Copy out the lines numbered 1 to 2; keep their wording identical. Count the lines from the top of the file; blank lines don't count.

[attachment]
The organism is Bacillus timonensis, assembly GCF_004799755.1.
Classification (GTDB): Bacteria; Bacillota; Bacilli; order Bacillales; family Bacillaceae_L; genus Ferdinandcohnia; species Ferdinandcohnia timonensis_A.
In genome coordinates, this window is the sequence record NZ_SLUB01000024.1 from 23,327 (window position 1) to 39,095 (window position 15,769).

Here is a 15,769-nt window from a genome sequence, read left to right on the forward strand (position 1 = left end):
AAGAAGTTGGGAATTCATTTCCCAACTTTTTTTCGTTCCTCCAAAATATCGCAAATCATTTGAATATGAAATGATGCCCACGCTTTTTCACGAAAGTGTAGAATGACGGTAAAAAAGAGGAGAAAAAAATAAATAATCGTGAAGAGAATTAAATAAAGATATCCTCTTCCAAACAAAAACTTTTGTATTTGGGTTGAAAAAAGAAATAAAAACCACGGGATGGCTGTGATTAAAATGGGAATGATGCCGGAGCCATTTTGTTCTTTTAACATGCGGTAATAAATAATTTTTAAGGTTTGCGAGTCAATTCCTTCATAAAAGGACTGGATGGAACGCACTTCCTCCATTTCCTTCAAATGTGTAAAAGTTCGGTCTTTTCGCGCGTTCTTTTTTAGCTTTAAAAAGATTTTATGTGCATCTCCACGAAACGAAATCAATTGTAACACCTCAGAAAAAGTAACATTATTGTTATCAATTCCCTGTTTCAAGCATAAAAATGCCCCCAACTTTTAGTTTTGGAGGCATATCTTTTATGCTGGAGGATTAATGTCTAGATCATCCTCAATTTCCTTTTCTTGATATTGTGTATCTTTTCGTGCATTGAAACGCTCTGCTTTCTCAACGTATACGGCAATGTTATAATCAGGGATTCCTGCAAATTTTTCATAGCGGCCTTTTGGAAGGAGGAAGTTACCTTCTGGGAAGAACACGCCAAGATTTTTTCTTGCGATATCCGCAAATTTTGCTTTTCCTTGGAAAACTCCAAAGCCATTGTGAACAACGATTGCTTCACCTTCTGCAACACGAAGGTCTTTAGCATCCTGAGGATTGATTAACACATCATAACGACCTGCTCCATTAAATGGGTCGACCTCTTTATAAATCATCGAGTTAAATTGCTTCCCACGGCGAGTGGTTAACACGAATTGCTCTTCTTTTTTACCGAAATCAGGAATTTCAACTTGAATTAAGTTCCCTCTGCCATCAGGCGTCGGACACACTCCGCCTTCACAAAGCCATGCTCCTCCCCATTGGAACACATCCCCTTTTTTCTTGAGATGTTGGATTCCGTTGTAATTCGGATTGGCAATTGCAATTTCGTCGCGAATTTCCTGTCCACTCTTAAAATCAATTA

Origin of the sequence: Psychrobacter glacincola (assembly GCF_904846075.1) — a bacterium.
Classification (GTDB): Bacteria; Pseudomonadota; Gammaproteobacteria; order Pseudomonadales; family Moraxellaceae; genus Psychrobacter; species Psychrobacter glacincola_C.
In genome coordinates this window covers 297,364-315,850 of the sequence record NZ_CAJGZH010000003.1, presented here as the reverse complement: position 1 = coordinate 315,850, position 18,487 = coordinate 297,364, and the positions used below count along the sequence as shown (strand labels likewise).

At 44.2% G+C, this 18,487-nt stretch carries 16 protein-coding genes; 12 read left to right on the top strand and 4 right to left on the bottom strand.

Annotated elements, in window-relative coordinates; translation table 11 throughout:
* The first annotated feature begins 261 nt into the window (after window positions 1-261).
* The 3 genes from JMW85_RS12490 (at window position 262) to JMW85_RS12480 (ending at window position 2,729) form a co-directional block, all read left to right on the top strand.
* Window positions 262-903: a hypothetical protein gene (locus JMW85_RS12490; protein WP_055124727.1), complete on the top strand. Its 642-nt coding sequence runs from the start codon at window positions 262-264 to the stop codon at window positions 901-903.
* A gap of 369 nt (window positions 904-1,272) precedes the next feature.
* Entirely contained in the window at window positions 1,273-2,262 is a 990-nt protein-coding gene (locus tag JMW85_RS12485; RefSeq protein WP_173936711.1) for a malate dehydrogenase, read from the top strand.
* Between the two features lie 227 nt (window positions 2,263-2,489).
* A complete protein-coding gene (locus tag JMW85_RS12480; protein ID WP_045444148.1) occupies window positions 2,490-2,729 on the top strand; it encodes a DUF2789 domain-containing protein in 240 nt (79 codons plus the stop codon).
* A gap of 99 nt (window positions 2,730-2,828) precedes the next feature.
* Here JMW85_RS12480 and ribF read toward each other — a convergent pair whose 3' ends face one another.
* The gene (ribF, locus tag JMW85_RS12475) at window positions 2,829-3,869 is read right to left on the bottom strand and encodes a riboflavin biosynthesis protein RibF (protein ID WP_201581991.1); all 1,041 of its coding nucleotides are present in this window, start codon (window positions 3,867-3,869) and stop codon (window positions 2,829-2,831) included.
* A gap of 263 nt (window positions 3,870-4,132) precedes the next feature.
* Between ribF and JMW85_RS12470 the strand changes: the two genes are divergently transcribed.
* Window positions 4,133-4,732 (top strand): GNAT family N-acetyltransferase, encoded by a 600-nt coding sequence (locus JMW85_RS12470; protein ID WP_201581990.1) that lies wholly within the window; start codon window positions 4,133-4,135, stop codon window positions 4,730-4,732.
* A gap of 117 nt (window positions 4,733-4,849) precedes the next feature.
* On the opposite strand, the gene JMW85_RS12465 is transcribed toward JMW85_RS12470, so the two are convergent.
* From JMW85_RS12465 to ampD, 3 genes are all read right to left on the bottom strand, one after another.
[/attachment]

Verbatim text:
The organism is Bacillus timonensis, assembly GCF_004799755.1.
Classification (GTDB): Bacteria; Bacillota; Bacilli; order Bacillales; family Bacillaceae_L; genus Ferdinandcohnia; species Ferdinandcohnia timonensis_A.